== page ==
Both the vaccine bank and the NADPRP will help protect American livestock from outbreaks of foot-and-mouth disease or other high-impact foreign animal diseases.
Aug 12 USDA press release

Stewardship / Resistance Scan for Aug 13, 2019

News brief

Adding beta-lactam to daptomycin improves MRSA outcomes, study finds

The addition of a beta-lactam antibiotic to daptomycin is associated with improved clinical outcomes in patients with methicillin-resistant Staphylococcus aureus bloodstream infections (MRSA BSIs), researchers reported yesterday in Clinical Infectious Diseases.

In the retrospective observational study, conducted at two academic medical centers in Detroit from 2008 through 2018, researchers from Wayne State University compared two groups of adults who had MRSA BSIs; one group was treated with daptomycin plus a beta-lactam (DAP+BL), and the other group received daptomycin monotherapy. The primary outcome was composite clinical failure (60-day all-cause mortality and/or 60-day recurrence).

A total of 229 patients were included in the study, with 72 receiving DAP+BL and 157 receiving daptomycin monotherapy. Overall, 52 patients (22.7%) experienced clinical failure, including 43 (27.4%) in the daptomycin group and 9 (12.5%) in the DAP+BL group. In unadjusted and inverse probability of treatment weighted (IPTW)-adjusted analyses, DAP+BL was associated with significantly reduced odds of clinical failure (odds ratio [OR], 0.362; 95% confidence interval [CI], 0.164 to 0.801; adjusted OR, 0.386; 95% CI, 0.175 to 0.853). Lower clinical failure was also consistently demonstrated in all pre-specified subgroups across the spectrum of host and infection characteristics.

The authors of the study say the findings add to a growing body of evidence that beta-lactams, which are ineffective on their own against MRSA, can enhance the bactericidal activity of daptomycin against invasive MRSA infections.
Aug 12 Clin Infect Dis abstract


Study: Electronic medical records aid ICU stewardship program

The integration of electronic medical record (EMR) data with an intensive care unit antimicrobial stewardship (ICU-AMS) program was associated with high clinician compliance with recommendations and improved antibiotic appropriateness, Australian researchers reported today in Infection Control and Hospital Epidemiology.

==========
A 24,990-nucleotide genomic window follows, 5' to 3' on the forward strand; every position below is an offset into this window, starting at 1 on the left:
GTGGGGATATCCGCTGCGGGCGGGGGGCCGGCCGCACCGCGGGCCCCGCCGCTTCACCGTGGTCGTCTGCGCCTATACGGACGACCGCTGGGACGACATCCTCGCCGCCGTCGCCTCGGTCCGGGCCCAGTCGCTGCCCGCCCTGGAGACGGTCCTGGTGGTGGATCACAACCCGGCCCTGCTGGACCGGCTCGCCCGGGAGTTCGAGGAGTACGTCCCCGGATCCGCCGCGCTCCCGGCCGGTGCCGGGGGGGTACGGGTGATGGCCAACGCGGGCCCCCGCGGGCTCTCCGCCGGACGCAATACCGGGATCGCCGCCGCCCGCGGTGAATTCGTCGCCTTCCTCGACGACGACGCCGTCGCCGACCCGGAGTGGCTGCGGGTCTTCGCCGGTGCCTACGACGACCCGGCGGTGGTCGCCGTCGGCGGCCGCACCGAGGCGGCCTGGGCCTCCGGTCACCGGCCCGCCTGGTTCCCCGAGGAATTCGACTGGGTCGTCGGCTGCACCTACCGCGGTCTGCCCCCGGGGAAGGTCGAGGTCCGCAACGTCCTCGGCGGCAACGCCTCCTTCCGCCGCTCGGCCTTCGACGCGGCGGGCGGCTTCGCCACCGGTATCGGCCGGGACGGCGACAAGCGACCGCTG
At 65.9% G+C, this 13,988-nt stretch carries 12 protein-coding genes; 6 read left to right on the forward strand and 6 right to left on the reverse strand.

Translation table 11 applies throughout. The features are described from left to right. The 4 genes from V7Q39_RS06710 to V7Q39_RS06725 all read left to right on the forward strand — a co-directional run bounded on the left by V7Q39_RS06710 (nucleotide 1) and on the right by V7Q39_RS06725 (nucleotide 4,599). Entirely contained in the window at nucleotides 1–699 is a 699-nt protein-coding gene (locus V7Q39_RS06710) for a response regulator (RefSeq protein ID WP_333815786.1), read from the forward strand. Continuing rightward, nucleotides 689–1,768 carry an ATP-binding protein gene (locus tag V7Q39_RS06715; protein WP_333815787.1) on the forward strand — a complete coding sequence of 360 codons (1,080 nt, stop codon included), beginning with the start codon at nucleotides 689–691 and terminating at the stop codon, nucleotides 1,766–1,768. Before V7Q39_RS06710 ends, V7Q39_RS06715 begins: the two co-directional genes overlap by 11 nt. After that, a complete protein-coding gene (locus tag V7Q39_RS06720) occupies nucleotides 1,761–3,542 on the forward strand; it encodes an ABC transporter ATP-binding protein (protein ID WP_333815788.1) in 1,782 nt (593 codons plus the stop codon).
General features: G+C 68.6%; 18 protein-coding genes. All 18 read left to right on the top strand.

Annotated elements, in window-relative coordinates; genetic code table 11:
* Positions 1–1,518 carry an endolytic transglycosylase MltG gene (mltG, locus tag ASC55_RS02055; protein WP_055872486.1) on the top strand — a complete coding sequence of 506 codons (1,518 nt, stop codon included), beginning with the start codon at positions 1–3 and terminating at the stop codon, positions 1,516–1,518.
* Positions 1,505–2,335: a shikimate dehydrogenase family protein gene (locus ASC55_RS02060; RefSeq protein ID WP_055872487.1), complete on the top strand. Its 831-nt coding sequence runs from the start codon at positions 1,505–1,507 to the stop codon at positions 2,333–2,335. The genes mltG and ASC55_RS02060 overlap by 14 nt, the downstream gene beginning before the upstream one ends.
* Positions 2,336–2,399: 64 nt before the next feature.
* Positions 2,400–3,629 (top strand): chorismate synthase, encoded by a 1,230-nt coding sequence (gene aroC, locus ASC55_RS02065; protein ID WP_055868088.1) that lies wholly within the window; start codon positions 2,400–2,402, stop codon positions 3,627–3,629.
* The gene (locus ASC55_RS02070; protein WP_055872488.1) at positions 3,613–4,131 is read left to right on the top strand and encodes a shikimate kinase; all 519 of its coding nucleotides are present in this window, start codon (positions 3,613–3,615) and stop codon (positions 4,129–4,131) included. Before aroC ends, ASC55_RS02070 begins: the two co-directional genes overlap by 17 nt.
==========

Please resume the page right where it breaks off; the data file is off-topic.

The primary objective of the study was to examine the impact of an EMR-driven ICU-AMS program at Austin Health, a tertiary care referral hospital in Australia, on clinician compliance with a range of AMS recommendations. The service utilized EMR data coupled with face-to-face consultations with an infectious disease (ID) physician, an ID fellow, and an AMS pharmacist. The recommendations were defined by an internally developed "5 Moments of Antimicrobial Prescribing" metric: (1) escalation, (2) de-escalation, (3) discontinuation, (4) switch, and (5) optimization. The secondary objectives included measuring the impact of this service on antibiotic appropriateness and use of high-priority target antimicrobials.  The impact of the ICU-AMS round on antimicrobial appropriateness was evaluated using point-prevalence survey data.

For the 202 patients reviewed over 5 months (from implementation in August 2017 through December 2017), 412 recommendations were made in accordance with the "5 Moments" metric. The most common recommendation made by the ICU-AMS team was moment 3 (discontinuation), which comprised 173 of 412 recommendations (42.0%), with an acceptance rate of 83.8% (145 of 173). Data collected for point-prevalence surveys showed an increase in prescribing appropriateness from 21 of 45 (46.7%) recommendations pre-intervention (October 2016) to 30 of 39 (76.9%) during the study period (September 2017).

The ICU-AMS service was also associated with an immediate reduction in the use of several key target antibiotics, including meropenem (−40.5%; 95% CI, −52.9% to −24.8%), piperacillin-tazobactam (−39.8%; 95% CI, −50.8% to −26.6%), and vancomycin (−36.6%; 95% CI, −48.3% to −22.4%), and with a significant reduction in the monthly trend in use of vancomycin (−13.2%; 95% CI, −17.9%, −8.4%]).

"In conclusion, the use of an EMR-driven ICU-AMS model demonstrated a decrease in target antibiotic utilization as well as an increase in the appropriateness of antimicrobials," the authors of the study write. "ICU-AMS models that integrate the EMR should be encouraged in centers with appropriate digital resources to achieve subsequent positive impacts on antibiotic prescribing."
Aug 13 Infect Control Hosp Epidemiol abstract